Robot Ants Wear Circuitry as Exoskeleton

[FESTO] keeps coming up with new tricks that make us both envious and inspired. Take their bionicANTs for example. Watching a group of them cooperate to move objects around looks so real that you’re instantly reminded of the pests crawling across your floor, but looking at them up close they’re a treasure trove of ideas for your next robot project.

Ant exoskeleton as circuit board
Ant exoskeleton as circuit board

The exoskeleton is 3D printed but they then use the outer surface of that exoskeleton as a circuit board for much of the circuitry. The wiring is “painted on” using a 3D MID (Molded Interconnect Device) process. While FESTO didn’t give specifics about their process, a little research shows that 3D MID involves the 3D printed object being made of a special non-conductive metal material, a laser then “drawing” the traces in the material, and then dipping the object in various baths to apply copper, nickel and gold layers. We mortal hackers may not have the equipment for doing this ourselves in our workshops but seeing the beautiful result should be inspiration enough to get creative with our copper tape on the outer surfaces of our 3D printed, CNC’d, or hand-carved parts.

We also like how they took a the mouse sensor from under a regular computer mouse and attached it to the ant’s underside, pointing down for precision dead reckoning. For the legs they used three piezo bending transducers. However, these give a deflection of only 1.5mm in both directions, not enough for walking. They increase this to over 10mm with the addition of a plastic hinge, another idea to keep in mind when building that next tiny robot. And there are more ideas to be taken advantage of in their ants, which you can see being built in the video below.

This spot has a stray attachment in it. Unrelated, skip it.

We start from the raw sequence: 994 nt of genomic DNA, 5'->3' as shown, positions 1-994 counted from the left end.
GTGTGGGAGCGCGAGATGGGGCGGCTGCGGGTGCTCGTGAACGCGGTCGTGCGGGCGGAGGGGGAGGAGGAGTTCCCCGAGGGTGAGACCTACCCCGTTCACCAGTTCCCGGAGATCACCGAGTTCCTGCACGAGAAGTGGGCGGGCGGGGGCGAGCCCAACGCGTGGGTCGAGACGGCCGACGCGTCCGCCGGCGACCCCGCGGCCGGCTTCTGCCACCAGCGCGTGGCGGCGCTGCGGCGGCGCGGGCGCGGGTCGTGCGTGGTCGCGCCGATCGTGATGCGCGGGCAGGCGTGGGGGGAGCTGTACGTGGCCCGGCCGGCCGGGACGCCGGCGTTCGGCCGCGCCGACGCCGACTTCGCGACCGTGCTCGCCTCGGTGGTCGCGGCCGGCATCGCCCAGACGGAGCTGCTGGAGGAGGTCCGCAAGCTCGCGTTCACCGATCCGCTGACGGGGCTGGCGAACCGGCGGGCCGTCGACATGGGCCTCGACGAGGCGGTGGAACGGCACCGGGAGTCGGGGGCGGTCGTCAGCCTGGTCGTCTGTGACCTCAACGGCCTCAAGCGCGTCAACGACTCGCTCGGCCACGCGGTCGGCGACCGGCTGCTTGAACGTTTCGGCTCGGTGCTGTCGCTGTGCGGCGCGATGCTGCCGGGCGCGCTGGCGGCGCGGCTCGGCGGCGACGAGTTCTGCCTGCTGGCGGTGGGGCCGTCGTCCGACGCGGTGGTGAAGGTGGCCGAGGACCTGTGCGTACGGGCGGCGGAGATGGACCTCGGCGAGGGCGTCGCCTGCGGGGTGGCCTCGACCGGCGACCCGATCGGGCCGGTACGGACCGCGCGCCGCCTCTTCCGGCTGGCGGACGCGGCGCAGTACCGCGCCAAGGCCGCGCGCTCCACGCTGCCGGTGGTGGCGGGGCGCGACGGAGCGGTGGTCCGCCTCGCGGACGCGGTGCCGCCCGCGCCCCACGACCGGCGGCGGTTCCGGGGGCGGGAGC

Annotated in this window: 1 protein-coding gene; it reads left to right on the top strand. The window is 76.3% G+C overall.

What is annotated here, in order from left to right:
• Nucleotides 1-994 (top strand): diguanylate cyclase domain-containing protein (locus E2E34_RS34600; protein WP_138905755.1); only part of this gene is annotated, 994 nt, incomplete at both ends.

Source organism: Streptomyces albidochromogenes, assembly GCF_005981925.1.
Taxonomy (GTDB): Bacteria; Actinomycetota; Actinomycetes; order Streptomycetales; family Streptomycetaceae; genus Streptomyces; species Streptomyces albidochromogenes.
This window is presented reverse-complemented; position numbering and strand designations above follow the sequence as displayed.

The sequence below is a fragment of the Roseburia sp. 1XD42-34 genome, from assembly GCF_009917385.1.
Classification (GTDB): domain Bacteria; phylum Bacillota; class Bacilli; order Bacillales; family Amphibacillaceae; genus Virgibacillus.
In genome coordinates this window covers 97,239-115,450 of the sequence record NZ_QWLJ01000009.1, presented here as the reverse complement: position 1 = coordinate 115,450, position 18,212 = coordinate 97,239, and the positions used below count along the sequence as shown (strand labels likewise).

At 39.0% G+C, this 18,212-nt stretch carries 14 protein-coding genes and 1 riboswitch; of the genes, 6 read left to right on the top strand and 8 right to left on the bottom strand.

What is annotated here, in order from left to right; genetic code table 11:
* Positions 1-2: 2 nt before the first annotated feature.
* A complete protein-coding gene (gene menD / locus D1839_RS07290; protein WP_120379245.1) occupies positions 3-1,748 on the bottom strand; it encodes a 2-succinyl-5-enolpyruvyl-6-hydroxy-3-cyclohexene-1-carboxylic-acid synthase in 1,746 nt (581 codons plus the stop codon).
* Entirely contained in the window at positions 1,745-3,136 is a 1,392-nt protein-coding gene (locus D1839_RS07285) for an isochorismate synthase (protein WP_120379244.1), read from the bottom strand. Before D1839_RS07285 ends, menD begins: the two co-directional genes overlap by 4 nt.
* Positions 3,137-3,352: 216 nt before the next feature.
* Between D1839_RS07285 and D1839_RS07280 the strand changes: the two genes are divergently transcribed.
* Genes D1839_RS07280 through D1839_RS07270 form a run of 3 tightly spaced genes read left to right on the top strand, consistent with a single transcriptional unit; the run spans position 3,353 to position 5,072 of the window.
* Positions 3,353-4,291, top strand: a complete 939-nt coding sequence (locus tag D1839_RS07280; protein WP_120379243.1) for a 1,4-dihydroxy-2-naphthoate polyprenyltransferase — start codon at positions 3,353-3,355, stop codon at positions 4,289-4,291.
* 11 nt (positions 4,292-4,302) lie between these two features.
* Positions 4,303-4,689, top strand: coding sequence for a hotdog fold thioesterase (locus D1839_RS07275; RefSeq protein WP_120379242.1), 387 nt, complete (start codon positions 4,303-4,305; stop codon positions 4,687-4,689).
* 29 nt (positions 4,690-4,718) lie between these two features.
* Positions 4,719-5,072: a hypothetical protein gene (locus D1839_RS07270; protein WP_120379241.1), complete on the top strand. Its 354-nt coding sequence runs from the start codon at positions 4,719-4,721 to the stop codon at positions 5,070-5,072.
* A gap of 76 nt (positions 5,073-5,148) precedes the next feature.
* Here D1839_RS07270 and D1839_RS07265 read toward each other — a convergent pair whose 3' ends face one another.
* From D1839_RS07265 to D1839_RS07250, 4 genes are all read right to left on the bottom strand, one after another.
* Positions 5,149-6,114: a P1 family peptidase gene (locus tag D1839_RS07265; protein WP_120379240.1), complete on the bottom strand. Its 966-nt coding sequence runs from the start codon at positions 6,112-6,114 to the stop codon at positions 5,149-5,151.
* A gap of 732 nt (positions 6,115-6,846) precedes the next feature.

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ANT+ networks using an MSP430 chip and Android phone

[Jbremnant] wanted to try his hand with ANT+ wireless networks. This protocol is designed for light-weight and low-power consumer electronics, like heart rate chest straps and bicycle computers (Garmin brand devices for example). There are already libraries out there for Arduino, but [Jbremnant] found that most of them were written as slave-only code. He set out to use an MSP430 to drive a fully functioning ANT network including a computer and an Android phone.

The TI Launchpad is used as the master node in the network. [Jbremnant] chose the smaller of the two MSP430 processors that came with the dev platform. After starting down this road he realized that chip didn’t have a hardware UART needed to communicate with the SparkFun ANT board (based on the nRF24AP1 radio chip). Rolling with the punches, he used a software UART he had previously worked with. Now he’s able to transmit test data from the Launchpad. It is picked up by both a USB dongle on his computer and the Android phone seen above. Check out his demo video after the break.

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We know it was just two days ago that we were ranting about the hexapods known as Phoenix, and their creator [Zenta]. In the comments on that post, [Bluehash] pointed us to [Zenta’s] latest creation. This is A-pod. The sheer articulation and believable motion here made this robot worthy of a post all it’s own.  A-pod has a 2 dof “tail” and a 3 dof head with a total of 25 servos to drive it. The addition of the head adds so much character, add some face tracking and it would really blow us away. Well, after it fetched us a beer. He notes that he’s still working on the leg mechanicals, so it doesn’t do much walking yet.